Danny Glover plays the president, and you can do the same with him. Obviously we want him to be the same character from PREDATOR 2, and his defeat of (and later endorsement by) the Predator must’ve been what made him so popular. Otherwise how would he have unseated Obama? But then I realized wait a minute, he’s already the president before Obama’s term would end, so this is an alternate timeline. At the same time a Schwarzenegger imitator plays the governor of California, so it’s not 100% separate from our world. I bet those Star Trek fuckers screwed something up when they went through that black hole or whatever.

By the way, isn’t it kind of funny that when they had a black president in DEEP IMPACT it was a cool novelty, but in this movie Emmerich had to have a black president or he’d look like an asshole? Our progress as a nation can be measured through our crappy disaster movies.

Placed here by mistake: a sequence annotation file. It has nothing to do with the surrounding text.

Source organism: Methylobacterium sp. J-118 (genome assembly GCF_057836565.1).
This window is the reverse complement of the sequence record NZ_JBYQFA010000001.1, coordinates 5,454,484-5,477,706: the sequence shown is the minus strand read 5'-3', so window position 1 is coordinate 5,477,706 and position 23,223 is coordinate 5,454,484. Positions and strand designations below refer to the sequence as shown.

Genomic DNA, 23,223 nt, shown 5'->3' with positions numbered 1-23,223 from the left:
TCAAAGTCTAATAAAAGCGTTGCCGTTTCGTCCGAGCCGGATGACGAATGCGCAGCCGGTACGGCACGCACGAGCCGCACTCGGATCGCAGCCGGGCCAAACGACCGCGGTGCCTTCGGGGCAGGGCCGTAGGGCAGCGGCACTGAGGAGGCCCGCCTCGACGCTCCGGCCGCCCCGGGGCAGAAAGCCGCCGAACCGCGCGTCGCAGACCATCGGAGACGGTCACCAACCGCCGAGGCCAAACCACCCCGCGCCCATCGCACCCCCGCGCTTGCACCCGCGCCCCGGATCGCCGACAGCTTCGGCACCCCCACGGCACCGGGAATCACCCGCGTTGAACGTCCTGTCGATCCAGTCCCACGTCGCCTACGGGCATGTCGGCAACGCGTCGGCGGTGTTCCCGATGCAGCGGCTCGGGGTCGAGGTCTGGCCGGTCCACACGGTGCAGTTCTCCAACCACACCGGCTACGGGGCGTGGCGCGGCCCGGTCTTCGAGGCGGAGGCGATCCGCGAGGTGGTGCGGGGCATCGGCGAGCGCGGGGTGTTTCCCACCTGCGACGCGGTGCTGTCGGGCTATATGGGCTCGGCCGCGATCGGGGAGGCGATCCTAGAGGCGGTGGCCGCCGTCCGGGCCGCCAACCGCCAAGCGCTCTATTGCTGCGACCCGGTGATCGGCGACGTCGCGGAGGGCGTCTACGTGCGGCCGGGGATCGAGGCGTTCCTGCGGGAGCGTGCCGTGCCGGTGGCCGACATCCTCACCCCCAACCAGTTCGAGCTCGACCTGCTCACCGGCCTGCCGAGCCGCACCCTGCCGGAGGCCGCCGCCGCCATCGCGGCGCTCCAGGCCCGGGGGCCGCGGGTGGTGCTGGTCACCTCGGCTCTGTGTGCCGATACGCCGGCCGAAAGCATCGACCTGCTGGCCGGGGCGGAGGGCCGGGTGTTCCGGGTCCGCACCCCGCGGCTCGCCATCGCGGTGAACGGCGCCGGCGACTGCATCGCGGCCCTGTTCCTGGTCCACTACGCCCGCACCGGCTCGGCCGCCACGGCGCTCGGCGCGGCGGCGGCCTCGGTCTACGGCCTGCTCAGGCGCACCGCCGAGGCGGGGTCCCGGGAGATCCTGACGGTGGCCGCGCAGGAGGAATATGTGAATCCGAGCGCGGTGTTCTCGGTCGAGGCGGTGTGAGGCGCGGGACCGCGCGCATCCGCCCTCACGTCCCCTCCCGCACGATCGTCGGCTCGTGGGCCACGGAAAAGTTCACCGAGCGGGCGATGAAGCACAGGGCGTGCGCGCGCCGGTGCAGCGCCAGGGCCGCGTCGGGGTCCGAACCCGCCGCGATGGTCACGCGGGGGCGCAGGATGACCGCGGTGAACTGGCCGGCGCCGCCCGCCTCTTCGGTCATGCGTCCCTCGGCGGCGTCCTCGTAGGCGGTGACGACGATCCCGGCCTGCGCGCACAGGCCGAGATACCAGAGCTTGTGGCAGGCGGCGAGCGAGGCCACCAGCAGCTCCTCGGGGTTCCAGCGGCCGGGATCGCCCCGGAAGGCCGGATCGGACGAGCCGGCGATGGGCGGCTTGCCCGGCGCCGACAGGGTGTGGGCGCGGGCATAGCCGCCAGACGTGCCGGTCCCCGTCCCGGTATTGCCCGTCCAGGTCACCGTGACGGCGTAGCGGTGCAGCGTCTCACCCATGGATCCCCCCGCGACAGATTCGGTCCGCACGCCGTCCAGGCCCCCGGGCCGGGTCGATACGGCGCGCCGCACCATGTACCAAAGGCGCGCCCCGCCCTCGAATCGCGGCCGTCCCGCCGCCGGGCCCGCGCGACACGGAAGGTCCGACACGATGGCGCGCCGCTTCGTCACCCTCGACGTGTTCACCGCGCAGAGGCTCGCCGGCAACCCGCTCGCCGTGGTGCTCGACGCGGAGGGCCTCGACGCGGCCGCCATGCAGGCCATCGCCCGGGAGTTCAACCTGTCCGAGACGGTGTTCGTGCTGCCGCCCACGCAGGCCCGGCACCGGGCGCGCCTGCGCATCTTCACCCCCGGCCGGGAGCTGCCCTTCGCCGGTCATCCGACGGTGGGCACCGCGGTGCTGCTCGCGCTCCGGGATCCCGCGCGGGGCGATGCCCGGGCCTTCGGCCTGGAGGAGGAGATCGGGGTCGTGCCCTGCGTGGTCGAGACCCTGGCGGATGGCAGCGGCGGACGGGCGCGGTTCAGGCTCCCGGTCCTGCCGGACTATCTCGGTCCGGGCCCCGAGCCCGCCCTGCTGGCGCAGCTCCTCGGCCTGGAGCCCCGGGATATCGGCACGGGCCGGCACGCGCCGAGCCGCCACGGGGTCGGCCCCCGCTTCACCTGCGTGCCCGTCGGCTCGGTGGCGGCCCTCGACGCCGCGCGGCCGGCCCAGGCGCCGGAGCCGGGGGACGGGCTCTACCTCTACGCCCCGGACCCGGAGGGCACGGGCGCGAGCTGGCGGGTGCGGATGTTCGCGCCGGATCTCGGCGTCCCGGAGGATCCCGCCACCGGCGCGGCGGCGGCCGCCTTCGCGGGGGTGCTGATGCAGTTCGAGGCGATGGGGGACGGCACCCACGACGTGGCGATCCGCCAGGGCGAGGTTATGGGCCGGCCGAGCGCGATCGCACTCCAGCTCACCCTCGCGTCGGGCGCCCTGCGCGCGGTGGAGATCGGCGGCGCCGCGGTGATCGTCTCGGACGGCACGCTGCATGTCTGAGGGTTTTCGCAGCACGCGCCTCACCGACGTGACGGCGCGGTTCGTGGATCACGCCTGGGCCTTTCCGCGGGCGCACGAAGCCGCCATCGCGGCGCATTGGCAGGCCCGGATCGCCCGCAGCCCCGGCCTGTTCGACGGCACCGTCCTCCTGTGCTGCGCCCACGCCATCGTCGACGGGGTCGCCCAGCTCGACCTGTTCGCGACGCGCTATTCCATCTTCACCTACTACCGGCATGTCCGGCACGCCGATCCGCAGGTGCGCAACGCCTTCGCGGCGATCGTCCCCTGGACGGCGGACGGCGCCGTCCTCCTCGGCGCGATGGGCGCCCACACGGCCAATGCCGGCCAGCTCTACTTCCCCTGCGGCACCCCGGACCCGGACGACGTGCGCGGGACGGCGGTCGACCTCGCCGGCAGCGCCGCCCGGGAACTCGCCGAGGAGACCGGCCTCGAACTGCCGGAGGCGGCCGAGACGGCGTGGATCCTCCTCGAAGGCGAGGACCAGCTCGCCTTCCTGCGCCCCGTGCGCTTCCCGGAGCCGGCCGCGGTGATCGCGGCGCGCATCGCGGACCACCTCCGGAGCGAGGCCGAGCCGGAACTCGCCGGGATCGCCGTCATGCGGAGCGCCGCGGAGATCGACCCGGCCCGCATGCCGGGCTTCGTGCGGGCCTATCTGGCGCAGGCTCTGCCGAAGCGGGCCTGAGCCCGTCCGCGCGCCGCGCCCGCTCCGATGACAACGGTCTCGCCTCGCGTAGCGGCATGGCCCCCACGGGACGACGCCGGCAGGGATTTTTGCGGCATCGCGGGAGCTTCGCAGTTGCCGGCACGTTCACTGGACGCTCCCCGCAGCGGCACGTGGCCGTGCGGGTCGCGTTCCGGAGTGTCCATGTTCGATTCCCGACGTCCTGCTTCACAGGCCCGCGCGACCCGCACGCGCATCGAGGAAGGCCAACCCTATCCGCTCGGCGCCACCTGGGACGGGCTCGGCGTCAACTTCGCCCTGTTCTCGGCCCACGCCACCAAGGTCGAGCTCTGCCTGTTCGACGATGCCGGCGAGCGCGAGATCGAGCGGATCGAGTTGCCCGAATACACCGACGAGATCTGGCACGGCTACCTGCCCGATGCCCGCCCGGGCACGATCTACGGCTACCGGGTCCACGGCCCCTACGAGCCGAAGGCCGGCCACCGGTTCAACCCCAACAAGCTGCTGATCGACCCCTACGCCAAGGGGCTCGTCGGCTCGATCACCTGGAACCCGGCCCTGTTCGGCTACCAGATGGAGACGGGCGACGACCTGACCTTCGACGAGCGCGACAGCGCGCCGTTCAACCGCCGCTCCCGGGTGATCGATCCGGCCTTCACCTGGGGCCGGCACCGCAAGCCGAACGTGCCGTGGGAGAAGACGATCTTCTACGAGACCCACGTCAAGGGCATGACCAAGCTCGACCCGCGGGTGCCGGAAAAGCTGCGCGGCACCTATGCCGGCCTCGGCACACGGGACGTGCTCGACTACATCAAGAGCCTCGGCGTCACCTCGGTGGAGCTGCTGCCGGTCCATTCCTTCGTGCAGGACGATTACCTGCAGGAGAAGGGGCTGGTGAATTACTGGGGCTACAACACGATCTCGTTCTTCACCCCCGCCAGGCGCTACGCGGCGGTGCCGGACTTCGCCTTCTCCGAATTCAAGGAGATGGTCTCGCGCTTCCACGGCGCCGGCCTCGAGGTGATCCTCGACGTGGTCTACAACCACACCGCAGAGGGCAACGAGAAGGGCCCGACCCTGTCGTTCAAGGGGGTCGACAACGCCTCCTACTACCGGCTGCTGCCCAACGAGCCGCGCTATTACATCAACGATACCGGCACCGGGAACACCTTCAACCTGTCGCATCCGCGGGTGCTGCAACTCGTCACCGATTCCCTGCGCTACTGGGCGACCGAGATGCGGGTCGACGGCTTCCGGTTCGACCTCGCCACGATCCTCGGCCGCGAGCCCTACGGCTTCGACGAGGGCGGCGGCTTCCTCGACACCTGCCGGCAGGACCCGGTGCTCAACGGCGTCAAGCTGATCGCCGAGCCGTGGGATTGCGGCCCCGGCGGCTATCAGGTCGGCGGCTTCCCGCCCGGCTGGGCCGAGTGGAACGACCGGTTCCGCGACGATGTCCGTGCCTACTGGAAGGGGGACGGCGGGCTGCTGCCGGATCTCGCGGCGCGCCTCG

Most of the movie centers around John Cusack as an obscure writer of self-published Atlantis-related novels with a part time job as a limo driver. He finds out about certain doom from a crazy (but correct) talk radio host (Woody Harrelson) and tries to save his kids, ex-wife and her new boyfriend (the director of THE STATION AGENT) through his connections to a rich boxing family. Goverment officials and the super rich are boarding giant boats ($1 billion per ticket) which will protect them when the entire world floods. There’s alot of debate about letting people die when there’s extra room on the ship, and I guess since Cusack is a limo driver he represents the hired help trying to get a piece in a world controlled by the Man. Chewitel gets on the boat because he works for the White House, but his dad goes out playing jazz for tourists on a cruise ship. That’s how it works.

But everybody who gets to China ends up let onto the boat. It’s only the people with no faith in the system, who try to sneak onto the boat – Cusack and his family, the Russian family – who almost get crushed to death when the gates open. They should’ve had faith that Chewitel would talk some humanity into the world leaders. He’s Redbelt, man! He knows the escape!